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Summary: The lord is Christ, who is the absolute Owner and Administrator of all persons and things, and in a special way of his church; all things are delivered into His hands.

-Tuesday-

Mount of Olives

(13) Olivet Discourse Continued

Scriptures: Matthew 25:14-30

PART 13.2: PARABLE OF THE TEN TALENTS

Parable of the Ten Talents

14 “For the kingdom of heaven is like a man traveling to a far country, who called his own servants and delivered his goods to them.

15 “And to one he gave five talents, to another two, and to another one, to each according to his own ability; and immediately he went on a journey.

16 “Then he who had received the five talents went and traded with them, and made another five talents.

17 “And likewise he who had received two gained two more also.

18 “But he who had received one went and dug in the ground, and hid his lord’s money.

19 “After a long time the lord of those servants came and settled accounts with them.

20 “So he who had received five talents came and brought five other talents, saying, ‘Lord, you delivered to me five talents; look, I have gained five more talents besides them.’

21 “His lord said to him, ‘Well done, good and faithful servant; you were faithful over a few things, I will make you ruler over many things. Enter into the joy of your lord.’

22 “He also who had received two talents came and said, ‘Lord, you delivered to me two talents; look, I have gained two more talents besides them.’

23 “His lord said to him, ‘Well done, good and faithful servant; you have been faithful over a few things, I will make you ruler over many things. Enter into the joy of your lord.’

24 “Then he who had received the one talent came and said, ‘Lord, I knew you to be a hard man, reaping where you have not sown, and gathering where you have not scattered seed.

25 ‘And I was afraid, and went and hid your talent in the ground. Look, there you have what is yours.’

26 “But his lord answered and said to him, ‘You wicked and lazy servant, you knew that I reap where I have not sown, and gather where I have not scattered seed.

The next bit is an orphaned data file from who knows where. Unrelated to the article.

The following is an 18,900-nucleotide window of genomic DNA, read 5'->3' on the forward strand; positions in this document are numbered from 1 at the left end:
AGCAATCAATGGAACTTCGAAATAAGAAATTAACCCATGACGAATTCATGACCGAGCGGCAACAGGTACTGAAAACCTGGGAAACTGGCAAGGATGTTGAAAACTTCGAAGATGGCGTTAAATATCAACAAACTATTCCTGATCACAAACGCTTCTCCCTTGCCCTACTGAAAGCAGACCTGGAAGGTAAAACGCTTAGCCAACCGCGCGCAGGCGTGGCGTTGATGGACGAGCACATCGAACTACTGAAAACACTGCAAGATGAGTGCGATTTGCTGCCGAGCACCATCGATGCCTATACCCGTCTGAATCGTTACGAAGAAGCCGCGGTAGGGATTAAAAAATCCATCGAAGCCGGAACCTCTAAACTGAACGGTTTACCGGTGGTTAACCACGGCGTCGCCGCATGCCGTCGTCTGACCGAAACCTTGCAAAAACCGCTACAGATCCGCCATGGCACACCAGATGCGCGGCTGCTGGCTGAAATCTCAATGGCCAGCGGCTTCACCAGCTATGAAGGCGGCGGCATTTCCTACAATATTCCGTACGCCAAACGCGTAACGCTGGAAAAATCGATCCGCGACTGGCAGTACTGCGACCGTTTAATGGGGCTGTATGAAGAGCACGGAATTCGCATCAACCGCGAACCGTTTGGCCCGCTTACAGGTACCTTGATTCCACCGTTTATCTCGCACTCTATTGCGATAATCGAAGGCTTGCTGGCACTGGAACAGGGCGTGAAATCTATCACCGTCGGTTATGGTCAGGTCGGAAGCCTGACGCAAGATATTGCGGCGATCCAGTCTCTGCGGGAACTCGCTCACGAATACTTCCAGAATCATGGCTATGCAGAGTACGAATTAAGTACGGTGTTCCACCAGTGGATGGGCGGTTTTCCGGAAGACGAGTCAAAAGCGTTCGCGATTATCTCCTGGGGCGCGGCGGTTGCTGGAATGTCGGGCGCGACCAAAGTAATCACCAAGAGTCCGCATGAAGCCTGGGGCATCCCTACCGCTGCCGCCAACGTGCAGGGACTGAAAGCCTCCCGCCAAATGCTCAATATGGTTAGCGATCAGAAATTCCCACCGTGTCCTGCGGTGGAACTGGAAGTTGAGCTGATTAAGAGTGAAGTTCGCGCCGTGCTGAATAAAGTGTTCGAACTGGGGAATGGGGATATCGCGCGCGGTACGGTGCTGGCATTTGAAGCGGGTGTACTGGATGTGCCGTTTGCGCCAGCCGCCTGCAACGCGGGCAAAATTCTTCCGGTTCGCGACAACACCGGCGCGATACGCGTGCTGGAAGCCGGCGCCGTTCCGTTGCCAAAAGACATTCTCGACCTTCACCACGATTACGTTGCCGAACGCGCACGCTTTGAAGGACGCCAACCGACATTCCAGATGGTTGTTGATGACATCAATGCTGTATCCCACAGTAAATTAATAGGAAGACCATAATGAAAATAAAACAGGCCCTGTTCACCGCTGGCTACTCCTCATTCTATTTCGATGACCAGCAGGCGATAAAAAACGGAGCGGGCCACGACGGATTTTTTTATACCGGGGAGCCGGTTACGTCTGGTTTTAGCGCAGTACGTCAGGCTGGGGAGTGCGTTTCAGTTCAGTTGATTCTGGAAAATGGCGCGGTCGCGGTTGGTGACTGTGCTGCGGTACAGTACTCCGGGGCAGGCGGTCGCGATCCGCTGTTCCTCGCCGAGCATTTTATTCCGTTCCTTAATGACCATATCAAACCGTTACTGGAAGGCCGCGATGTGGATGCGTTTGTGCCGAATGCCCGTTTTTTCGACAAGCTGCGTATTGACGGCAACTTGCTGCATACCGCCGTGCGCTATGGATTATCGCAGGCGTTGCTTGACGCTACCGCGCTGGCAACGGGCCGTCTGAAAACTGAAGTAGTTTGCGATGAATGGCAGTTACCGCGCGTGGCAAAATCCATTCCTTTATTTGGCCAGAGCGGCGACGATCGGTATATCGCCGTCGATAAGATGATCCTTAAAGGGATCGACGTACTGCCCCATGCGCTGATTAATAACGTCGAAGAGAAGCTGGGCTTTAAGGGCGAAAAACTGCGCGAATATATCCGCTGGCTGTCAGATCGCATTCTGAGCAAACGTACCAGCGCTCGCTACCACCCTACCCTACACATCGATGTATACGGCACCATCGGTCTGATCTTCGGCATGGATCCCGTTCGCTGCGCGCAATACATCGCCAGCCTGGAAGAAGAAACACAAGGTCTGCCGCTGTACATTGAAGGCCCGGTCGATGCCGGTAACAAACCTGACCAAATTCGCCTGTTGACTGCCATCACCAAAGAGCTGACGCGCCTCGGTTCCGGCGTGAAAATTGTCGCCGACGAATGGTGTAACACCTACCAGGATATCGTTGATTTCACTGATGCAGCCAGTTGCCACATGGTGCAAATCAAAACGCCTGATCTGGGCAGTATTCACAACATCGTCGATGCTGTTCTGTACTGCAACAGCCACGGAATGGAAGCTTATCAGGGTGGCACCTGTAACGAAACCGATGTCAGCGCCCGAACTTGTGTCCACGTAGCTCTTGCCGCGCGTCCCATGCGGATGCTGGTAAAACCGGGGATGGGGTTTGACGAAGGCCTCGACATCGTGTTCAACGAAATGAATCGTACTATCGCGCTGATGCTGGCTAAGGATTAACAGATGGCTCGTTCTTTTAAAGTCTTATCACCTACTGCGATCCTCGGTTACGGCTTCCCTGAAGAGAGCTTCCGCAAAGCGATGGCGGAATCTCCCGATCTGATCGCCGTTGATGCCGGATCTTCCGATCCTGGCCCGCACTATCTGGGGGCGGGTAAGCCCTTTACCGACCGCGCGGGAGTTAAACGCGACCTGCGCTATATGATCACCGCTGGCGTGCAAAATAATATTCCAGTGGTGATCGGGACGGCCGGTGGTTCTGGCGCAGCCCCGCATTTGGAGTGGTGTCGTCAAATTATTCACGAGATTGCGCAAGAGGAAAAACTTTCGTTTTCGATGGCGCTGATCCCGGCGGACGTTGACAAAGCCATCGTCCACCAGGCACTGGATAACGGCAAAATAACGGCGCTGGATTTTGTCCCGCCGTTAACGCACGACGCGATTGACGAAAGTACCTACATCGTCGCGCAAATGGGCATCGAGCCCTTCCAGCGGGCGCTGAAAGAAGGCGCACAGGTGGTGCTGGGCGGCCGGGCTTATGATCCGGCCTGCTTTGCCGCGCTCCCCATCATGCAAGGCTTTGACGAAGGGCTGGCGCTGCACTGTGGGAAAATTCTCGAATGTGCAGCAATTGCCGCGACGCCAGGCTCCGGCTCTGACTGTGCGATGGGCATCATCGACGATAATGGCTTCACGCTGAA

27 ‘So you ought to have deposited my money with the bankers, and at my coming I would have received back my own with interest.

28 ‘Therefore take the talent from him, and give it to him who has ten talents.

29 ‘For to everyone who has, more will be given, and he will have abundance; but from him who does not have, even what he has will be taken away.

30 ‘And cast the unprofitable servant into the outer darkness. There will be weeping and gnashing of teeth.’

Introduction

The Parable of the Talents illustrates the tragedy of wasted opportunities and ties together readiness for Jesus’ return with responsible activity. In studying this passage, take note of the following about faithfulness:

• “Talents” here represent privileges and opportunities given us to serve the purposes of the kingdom of God. Verse 15 answers the question, “How are such opportunities distributed to us?”

• Verses 16 and 17, answer another question; “What is expected of us if we’re to be deemed faithful, responsible kingdom workers?”

• Verses 18 and 24–27, answer yet another question; “What constitutes a lack of faithfulness to the Master’s work?”

Commentary

14 “For the kingdom of heaven is like a man traveling to a far country, who called his own servants and delivered his goods to them.

What is God’s kingdom like? That is the subject of the Parable of the Talents. By comparing the Parable of the Ten Virgins (vs. 1-13) with this parable, we discover the distinguishing features of each. We have here [TL1]talents committed to three servants; this implies that we are in a condition of work and concern, as the former parable implies that we are in a state of expectancy. That substantiates the necessity for habitual preparation, and this parable bears out the necessity for actual diligence in our present work and service. The former one has stirred us up to do good works for the good of our own souls; in this one we are urged to lay out ourselves for the glory of God and the good of others.

In this parable:

1. The lord is Christ, who is the absolute Owner and Administrator of all persons and things, and in a special way of his church; all things are delivered into His hands.

2. The servants are Christians, who have been born into His house, bought with His money, devoted to His praise, and employed in His work. Paul often calls himself a servant of Jesus Christ (2 Tim. 2:24)[1].

3. The journey to the far country represents the long period between His First and Second Coming.

We have three things, in general, in this parable:

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